The ‘based on a true story’ mantra either triggers interest or groans – the latter from cynics crying “Oscar baiting”. However, some tales deserve a little more credit and attention, and Breathe is one such story. The sentimentality is kept firmly in check by debut director Andy Serkis (The Lord of the Rings’ Gollum) who works here with long-time friend and producer Jonathan Cavendish to deliver a truly inspirational and surprisingly upbeat drama about Cavendish’s parents.
Beginning in the 1950s, dashing, active, fun-loving Robin Cavendish (Andrew Garfield) is struck down by polio while living in Africa with his pregnant wife, Diana (Claire Foy), and is paralysed from the neck down for the rest of his life. Struggling to accept being bed-bound in hospital, Robin becomes depressed, and begs Diana to get him out. So begins an extraordinary life journey that defies the medical profession. When the couple’s friend, Teddy Hall (Hugh Bonneville) invents a wheelchair with built-in breathing apparatus this allows Robin to live – and even travel.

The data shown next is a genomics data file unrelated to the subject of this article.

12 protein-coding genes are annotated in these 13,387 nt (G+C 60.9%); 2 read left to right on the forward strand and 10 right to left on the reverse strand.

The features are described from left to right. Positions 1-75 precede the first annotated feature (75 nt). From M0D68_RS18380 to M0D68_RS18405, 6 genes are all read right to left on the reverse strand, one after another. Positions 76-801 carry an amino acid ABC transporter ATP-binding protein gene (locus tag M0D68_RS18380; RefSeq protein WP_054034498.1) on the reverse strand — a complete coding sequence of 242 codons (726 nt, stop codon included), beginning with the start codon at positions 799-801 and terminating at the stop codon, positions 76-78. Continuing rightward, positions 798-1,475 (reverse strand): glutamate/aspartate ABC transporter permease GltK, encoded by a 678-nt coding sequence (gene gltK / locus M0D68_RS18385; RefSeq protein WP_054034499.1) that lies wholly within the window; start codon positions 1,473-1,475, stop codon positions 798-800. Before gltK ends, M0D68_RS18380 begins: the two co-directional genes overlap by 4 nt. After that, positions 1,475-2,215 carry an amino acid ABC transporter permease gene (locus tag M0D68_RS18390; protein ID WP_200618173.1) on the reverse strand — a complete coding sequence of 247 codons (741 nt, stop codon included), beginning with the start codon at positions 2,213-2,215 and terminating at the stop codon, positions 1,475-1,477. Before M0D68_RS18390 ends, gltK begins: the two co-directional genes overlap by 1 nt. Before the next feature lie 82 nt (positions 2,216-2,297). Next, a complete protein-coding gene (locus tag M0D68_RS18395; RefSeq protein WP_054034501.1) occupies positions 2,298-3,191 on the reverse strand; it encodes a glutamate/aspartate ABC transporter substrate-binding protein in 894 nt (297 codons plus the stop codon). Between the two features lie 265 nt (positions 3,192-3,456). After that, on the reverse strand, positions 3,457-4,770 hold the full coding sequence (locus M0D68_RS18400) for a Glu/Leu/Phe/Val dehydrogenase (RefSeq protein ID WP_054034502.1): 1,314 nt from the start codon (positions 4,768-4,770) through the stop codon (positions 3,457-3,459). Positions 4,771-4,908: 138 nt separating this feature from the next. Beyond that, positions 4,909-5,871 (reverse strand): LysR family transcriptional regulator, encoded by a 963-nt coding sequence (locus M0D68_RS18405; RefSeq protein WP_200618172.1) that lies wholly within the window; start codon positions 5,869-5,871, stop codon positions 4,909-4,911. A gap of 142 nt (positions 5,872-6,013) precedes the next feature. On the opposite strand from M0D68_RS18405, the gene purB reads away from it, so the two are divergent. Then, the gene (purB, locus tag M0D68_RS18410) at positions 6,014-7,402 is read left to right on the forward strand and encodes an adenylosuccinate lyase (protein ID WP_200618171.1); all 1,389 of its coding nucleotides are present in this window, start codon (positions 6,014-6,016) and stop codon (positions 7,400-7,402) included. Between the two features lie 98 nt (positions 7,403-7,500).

Breathe avoids failing into cliché on the whole. It has some very funny and uplifting moments, once Robin leaves the confines of the hospital. There is a wonder at what the character will achieve next that prevents the narrative from being bogged down by mawkishness. The central performances from Garfield and Foy are illuminating. The pair has a natural screen rapport that extenuates the bubbly moments of joy and wonderment at the Cavendish’s achievements, while focuses our attention on the more serious aspects. Serkis’ care with the source material is such that by the time the inevitable arrives, the viewer is not emotionally drained and actually celebrates the good that has come out of Robin’s situation.